Bright Horizons has center to help with workers’ well-being

August 14, 2012

Company: Bright Horizons.

Area locations: 35.

Number of employees: 450 locally; 20,000 worldwide.

Is a happy worker a productive worker?

Dan Henry, the chief human resources officer for Bright Horizons, thinks so. There are close ties between an employee’s well-being and his or her job performance, Henry said, and that’s why he set out to get a better understanding of the personal factors that were causing stress for his firm’s workers.

Henry developed a survey that aims to measure staffers’ satisfaction with various aspects of their life. It was administered to all 20,000 of the child-care company’s workers earlier this year.

One of its key findings, he said, was that respondents reported that they lacked basic financial skills. Many weren’t so much worried about long-term goals such as saving for retirement; they were concerned about day-to-day budgeting and saving.

That prompted Bright Horizons to take action: It established a “well-being help center,” which, among other services, offers free financial counseling. Advisers are available to work with employees over the phone on creating a budget, curbing spending or even planning for a costly vacation.

The program, Henry said, is designed to “give people a better sense of control or ownership over their financial health.”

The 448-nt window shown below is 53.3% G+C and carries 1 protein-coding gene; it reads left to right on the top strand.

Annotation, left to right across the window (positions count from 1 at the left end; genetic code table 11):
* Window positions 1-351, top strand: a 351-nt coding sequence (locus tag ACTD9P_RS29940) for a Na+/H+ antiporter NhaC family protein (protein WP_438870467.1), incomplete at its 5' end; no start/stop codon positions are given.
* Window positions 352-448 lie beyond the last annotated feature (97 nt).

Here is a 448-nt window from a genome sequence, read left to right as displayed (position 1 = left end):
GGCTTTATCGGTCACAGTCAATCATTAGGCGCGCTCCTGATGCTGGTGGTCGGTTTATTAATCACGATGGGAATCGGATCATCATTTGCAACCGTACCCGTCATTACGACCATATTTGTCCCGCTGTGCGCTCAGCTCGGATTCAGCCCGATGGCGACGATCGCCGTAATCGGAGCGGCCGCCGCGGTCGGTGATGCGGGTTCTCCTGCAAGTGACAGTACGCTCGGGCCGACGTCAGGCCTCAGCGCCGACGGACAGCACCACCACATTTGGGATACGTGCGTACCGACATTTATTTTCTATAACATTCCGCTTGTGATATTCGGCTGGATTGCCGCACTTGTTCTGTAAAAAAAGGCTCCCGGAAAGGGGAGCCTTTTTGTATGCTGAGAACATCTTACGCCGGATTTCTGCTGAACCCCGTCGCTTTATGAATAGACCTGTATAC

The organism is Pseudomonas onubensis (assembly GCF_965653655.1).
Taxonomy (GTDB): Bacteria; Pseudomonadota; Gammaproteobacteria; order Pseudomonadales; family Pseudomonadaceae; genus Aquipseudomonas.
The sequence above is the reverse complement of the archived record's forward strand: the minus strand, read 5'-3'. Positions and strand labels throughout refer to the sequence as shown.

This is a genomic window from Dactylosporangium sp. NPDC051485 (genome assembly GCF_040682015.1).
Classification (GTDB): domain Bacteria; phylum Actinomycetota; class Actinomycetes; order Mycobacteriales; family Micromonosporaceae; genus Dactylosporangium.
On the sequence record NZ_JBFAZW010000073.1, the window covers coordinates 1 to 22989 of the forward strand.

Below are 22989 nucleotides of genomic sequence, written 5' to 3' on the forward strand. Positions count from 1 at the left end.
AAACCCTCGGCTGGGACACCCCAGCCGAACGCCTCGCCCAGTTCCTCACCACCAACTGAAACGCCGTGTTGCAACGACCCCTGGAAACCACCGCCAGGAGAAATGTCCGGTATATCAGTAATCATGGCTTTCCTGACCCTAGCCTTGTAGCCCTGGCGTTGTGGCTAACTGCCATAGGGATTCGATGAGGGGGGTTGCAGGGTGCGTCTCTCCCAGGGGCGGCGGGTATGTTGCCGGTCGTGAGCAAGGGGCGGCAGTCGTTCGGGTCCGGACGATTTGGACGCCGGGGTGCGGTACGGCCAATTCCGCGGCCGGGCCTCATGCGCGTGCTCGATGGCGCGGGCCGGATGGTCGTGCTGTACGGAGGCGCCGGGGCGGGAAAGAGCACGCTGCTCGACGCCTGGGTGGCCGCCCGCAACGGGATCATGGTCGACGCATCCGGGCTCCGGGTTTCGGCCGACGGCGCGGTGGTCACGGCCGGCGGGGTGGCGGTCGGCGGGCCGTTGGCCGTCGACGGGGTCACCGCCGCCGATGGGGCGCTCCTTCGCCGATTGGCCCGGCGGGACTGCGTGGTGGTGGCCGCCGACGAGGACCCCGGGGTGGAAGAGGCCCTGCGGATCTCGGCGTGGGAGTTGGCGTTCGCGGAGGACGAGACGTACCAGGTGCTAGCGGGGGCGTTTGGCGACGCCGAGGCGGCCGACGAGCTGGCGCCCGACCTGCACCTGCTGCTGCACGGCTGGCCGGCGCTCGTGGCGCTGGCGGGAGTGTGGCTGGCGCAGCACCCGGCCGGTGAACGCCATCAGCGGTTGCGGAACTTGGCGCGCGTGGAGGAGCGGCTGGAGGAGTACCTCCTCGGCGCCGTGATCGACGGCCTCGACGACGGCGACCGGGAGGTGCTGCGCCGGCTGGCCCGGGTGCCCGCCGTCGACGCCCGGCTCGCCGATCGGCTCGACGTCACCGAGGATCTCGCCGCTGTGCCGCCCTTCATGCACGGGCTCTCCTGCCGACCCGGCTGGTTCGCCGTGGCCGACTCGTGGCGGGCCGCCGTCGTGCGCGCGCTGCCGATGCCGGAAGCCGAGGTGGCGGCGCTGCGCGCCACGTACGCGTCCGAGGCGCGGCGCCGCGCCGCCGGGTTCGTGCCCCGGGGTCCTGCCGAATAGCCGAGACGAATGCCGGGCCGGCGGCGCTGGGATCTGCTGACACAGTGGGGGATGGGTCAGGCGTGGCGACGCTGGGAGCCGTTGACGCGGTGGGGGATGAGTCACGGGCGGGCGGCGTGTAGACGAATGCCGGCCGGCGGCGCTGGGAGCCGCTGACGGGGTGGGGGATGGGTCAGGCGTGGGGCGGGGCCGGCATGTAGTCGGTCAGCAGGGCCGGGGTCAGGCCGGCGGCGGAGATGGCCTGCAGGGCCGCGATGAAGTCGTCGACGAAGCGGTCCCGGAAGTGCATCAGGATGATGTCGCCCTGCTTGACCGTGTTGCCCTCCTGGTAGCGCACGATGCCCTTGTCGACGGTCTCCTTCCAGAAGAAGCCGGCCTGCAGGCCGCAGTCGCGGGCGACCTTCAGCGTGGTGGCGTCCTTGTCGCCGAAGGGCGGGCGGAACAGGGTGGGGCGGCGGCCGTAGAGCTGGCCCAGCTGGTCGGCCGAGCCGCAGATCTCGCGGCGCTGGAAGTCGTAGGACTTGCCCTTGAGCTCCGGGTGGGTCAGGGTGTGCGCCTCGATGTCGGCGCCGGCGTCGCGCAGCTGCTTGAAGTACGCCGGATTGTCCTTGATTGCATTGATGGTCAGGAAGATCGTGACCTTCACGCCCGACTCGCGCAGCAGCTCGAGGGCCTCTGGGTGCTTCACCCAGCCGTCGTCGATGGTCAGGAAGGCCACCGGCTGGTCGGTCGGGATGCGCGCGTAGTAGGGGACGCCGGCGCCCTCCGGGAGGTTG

Jennifer Foster, one of the company’s office managers, recently started working with one of the advisers on a plan to save money to purchase a home and send her three kids to college. After going over her credit report as well as debt and income statements, the adviser is now working with her to define a concrete budget.

In addition to fielding financial questions, the help center has assisted employees with everything from coordinating a move to planning a child’s birthday party.

Henry acknowledges that there are limits to any company’s ability to support workers as they tackle difficult personal issues.

“We’re not in the aisle with somebody who’s overspending,” Henry said. But, he added, “If we can influence that upstream, we’ve reduced a potential life stressor that comes to work in other ways.”

Sarah Halzack is The Washington Post's national retail reporter. She has previously covered the local job market and the business of talent and hiring. She has also served as a Web producer for business and economic news.
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